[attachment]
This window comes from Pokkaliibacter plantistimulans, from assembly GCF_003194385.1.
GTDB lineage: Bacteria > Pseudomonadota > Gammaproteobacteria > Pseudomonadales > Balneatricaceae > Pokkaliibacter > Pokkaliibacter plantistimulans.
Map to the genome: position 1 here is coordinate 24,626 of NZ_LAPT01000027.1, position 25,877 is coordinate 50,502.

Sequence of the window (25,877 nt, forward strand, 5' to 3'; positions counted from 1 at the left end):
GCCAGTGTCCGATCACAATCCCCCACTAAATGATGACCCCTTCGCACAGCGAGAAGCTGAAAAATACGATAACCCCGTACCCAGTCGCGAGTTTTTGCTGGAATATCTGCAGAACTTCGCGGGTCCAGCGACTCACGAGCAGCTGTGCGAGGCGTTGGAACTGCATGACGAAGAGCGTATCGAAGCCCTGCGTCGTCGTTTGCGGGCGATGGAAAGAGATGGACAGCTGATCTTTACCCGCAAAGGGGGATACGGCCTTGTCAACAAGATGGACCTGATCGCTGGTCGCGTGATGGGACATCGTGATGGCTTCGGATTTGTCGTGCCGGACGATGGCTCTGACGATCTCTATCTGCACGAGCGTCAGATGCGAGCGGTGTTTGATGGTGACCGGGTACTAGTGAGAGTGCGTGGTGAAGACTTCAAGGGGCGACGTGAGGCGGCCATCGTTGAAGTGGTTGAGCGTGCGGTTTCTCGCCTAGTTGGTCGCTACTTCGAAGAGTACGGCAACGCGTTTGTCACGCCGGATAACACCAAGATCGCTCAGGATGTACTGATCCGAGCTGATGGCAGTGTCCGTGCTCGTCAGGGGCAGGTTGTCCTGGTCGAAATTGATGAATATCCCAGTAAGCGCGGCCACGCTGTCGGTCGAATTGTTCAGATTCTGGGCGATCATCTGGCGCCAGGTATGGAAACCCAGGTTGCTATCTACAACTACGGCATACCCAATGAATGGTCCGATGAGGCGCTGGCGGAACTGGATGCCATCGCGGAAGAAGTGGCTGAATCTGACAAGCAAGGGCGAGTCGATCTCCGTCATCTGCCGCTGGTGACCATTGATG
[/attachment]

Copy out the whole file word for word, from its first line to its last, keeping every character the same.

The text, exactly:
This window comes from Pokkaliibacter plantistimulans, from assembly GCF_003194385.1.
GTDB lineage: Bacteria > Pseudomonadota > Gammaproteobacteria > Pseudomonadales > Balneatricaceae > Pokkaliibacter > Pokkaliibacter plantistimulans.
Map to the genome: position 1 here is coordinate 24,626 of NZ_LAPT01000027.1, position 25,877 is coordinate 50,502.

Sequence of the window (25,877 nt, forward strand, 5' to 3'; positions counted from 1 at the left end):
GCCAGTGTCCGATCACAATCCCCCACTAAATGATGACCCCTTCGCACAGCGAGAAGCTGAAAAATACGATAACCCCGTACCCAGTCGCGAGTTTTTGCTGGAATATCTGCAGAACTTCGCGGGTCCAGCGACTCACGAGCAGCTGTGCGAGGCGTTGGAACTGCATGACGAAGAGCGTATCGAAGCCCTGCGTCGTCGTTTGCGGGCGATGGAAAGAGATGGACAGCTGATCTTTACCCGCAAAGGGGGATACGGCCTTGTCAACAAGATGGACCTGATCGCTGGTCGCGTGATGGGACATCGTGATGGCTTCGGATTTGTCGTGCCGGACGATGGCTCTGACGATCTCTATCTGCACGAGCGTCAGATGCGAGCGGTGTTTGATGGTGACCGGGTACTAGTGAGAGTGCGTGGTGAAGACTTCAAGGGGCGACGTGAGGCGGCCATCGTTGAAGTGGTTGAGCGTGCGGTTTCTCGCCTAGTTGGTCGCTACTTCGAAGAGTACGGCAACGCGTTTGTCACGCCGGATAACACCAAGATCGCTCAGGATGTACTGATCCGAGCTGATGGCAGTGTCCGTGCTCGTCAGGGGCAGGTTGTCCTGGTCGAAATTGATGAATATCCCAGTAAGCGCGGCCACGCTGTCGGTCGAATTGTTCAGATTCTGGGCGATCATCTGGCGCCAGGTATGGAAACCCAGGTTGCTATCTACAACTACGGCATACCCAATGAATGGTCCGATGAGGCGCTGGCGGAACTGGATGCCATCGCGGAAGAAGTGGCTGAATCTGACAAGCAAGGGCGAGTCGATCTCCGTCATCTGCCGCTGGTGACCATTGATG